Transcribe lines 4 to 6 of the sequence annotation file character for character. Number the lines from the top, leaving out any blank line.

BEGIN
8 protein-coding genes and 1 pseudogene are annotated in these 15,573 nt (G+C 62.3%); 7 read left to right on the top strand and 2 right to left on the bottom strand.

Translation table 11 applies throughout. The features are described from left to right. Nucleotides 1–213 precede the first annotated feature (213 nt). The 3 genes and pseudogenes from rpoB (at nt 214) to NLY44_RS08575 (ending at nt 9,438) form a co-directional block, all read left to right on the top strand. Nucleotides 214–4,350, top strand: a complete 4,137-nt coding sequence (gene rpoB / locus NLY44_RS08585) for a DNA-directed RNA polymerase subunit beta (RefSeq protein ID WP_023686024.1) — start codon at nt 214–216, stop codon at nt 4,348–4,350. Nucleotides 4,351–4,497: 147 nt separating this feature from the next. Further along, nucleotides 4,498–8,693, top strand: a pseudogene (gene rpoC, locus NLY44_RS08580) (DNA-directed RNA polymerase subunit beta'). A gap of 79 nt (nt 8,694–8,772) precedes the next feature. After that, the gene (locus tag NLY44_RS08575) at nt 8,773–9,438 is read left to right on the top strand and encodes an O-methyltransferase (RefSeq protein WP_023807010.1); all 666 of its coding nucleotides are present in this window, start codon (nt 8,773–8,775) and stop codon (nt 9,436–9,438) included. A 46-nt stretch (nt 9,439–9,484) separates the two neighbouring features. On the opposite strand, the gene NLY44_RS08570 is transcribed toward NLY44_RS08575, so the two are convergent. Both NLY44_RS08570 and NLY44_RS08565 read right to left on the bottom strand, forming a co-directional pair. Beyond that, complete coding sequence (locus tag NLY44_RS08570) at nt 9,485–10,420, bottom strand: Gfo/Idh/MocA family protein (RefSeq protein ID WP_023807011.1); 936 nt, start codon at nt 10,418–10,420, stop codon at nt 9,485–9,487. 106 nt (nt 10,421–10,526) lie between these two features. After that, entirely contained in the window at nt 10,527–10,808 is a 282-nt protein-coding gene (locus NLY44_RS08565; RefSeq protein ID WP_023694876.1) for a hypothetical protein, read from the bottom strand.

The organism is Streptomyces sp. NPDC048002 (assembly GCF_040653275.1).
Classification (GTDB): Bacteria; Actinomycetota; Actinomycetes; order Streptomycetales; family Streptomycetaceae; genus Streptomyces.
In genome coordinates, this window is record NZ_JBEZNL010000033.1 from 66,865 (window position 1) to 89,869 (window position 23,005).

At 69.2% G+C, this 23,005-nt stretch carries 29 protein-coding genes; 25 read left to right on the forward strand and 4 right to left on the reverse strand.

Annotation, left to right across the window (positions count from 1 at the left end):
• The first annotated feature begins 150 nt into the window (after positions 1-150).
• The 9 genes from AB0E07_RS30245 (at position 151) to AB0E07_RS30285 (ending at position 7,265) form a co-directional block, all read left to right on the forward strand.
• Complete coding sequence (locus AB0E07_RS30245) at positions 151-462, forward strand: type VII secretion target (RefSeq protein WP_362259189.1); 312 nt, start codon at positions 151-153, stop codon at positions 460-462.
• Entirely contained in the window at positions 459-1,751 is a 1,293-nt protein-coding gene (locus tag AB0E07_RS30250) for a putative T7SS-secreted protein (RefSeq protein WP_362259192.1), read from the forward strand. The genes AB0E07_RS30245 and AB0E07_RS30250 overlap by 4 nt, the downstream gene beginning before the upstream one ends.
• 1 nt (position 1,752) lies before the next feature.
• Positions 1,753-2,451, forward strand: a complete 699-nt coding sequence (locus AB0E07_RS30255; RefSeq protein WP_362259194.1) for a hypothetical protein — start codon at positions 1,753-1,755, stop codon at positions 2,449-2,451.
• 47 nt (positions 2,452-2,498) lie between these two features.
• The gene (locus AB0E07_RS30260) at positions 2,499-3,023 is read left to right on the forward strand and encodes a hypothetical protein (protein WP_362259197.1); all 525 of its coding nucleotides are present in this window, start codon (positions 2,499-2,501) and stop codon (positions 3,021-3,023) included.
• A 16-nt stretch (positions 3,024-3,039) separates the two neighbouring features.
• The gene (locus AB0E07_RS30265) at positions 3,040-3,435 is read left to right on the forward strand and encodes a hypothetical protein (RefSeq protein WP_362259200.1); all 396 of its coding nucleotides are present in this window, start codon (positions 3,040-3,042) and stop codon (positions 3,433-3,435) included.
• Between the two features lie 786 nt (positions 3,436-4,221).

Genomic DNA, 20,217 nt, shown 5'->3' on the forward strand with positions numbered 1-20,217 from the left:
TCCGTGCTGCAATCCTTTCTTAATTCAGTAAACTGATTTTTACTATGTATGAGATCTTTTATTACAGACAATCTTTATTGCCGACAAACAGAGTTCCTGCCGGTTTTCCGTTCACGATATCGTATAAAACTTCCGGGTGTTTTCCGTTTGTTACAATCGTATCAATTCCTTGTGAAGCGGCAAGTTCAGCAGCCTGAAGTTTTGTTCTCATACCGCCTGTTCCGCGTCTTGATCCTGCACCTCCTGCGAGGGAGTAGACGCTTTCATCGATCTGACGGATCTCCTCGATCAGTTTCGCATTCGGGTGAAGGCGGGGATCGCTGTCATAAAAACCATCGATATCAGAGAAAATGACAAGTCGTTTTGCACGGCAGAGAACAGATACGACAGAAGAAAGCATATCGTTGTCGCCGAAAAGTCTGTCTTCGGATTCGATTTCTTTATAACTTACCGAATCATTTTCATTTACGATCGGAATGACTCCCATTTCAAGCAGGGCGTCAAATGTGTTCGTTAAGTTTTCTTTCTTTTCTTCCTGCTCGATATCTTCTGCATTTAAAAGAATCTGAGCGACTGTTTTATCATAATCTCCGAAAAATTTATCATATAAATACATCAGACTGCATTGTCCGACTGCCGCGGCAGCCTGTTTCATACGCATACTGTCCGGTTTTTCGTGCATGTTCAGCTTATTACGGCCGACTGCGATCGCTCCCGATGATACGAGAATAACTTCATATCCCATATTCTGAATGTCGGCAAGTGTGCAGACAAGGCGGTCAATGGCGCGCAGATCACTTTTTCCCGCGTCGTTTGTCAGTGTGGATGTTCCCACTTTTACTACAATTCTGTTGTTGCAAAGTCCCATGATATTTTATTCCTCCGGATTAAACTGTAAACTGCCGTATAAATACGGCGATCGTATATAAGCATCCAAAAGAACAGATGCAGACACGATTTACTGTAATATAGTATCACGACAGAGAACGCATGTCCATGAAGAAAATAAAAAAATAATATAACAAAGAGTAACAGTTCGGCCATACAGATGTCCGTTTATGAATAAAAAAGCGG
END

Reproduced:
Classification (GTDB): Bacteria; Actinomycetota; Actinomycetes; order Streptomycetales; family Streptomycetaceae; genus Streptomyces.
In genome coordinates, this window is record NZ_JBEZNL010000033.1 from 66,865 (window position 1) to 89,869 (window position 23,005).

At 69.2% G+C, this 23,005-nt stretch carries 29 protein-coding genes; 25 read left to right on the forward strand and 4 right to left on the reverse strand.